Graphic Courtesy of MFSA
TAMPA – The radical restructure plan for The United Methodist Church prepared by the Connectional Table, often confused with the Council of Bishops' effort known as the Call to Action, isn't as much of a "done deal" as has been supposed, judging by tough questions and resistance that emerged during the Jan. 19-21 Pre-General Conference Briefing.
The briefing for 2012 General Conference delegates and church communicators also uncovered less well-publicized efforts taking place parallel to the Connectional Table and Call to Action that could provide less extreme reorganization, yet still achieve cost savings and operational efficiency to offset declines in the denomination's human and financial resources.
Among the eye-openers at the Pre-General Conference Briefing:
- Many delegates complained that the answers they received from Call to Action, Vital Congregations and restructure proponents lacked specific details about any adverse effects the proposal could have on the denomination. "It sounds too much like, 'Just trust us, we know what we're doing,'" complained a delegate who asked not to be named.
- Highly placed sources confided to UM Insight that the Connectional Table consulted none of the denomination's top staff executives during the process of creating the restructure legislation. There were also reports among delegates that agency executives have been pressured by proponents to get behind the plan rather than offer alternatives or question its components.
- At the same time that the Connectional Table restructure was being created and promoted, 10 of the 11 current United Methodist boards and agencies adopted plans to cut the number of their directors by half, trimming some 266 positions from the 596 directors currently selected among U.S. delegates. Delegates and communicators alike were surprised to learn the extent of these parallel efforts.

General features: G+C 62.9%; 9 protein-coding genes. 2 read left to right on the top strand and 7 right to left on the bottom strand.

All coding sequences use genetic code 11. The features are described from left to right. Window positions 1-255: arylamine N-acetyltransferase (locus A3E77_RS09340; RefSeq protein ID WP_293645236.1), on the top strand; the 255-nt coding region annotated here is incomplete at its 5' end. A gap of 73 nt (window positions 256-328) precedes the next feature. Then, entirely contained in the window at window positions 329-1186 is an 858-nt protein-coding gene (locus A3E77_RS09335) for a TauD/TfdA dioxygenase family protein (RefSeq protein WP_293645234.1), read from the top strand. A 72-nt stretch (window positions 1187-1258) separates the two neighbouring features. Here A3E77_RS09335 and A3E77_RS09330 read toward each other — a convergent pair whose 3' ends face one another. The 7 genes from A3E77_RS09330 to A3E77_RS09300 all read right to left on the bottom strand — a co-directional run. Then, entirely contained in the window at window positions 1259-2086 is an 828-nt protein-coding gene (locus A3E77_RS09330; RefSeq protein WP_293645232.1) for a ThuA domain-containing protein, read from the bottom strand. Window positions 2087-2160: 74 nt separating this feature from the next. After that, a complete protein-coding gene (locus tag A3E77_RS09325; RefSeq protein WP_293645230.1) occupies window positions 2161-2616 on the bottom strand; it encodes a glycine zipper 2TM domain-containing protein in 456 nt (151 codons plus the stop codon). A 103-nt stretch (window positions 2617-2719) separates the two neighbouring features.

- United Methodists outside the United States see Call to Action and the Connectional Table restructure as ways for the American branch of the denomination to hang on to political power rather than share it with church leaders across Africa, Europe and the Philippines, according to the Rev. Forbes Matonga, vice dean of Africa University in Zimbabwe who serves on the Committee to Study the Worldwide Nature of The United Methodist Church
- Other representatives of the worldwide church study group noted during their presentation that restructuring the denomination for a more equitable power structure had been their assignment from the 2008 General Conference. As a result of the Connectional Table usurping the restructure task halfway through the 2009-2012 timetable, commission members said that they elected not to submit any reorganization recommendations to the 2012 General Conference.
Nine Agencies into One Center
Although Call to Action focuses on church growth through its Vital Congregations program (which has already been implemented by the Council of Bishops), the Connectional Table structure component involves collapsing nine of the current 11 United Methodist boards and agencies into a single "Center for Connectional Mission and Ministry" under the direction of a 15-member board. This center would have four offices: